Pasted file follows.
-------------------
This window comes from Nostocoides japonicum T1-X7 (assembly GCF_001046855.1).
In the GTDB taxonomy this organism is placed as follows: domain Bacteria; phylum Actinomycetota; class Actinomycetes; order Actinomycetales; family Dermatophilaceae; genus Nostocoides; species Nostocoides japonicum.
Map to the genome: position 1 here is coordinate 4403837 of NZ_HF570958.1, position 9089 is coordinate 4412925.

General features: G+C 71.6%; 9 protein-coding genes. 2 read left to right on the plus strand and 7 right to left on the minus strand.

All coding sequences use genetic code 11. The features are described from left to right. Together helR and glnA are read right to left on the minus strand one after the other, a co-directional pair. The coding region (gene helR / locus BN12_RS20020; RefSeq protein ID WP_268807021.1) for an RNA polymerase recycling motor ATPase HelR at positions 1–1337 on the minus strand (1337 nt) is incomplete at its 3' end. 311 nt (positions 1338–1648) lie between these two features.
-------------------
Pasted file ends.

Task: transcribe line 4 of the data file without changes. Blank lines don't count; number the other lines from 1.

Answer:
General features: G+C 71.6%; 9 protein-coding genes. 2 read left to right on the plus strand and 7 right to left on the minus strand.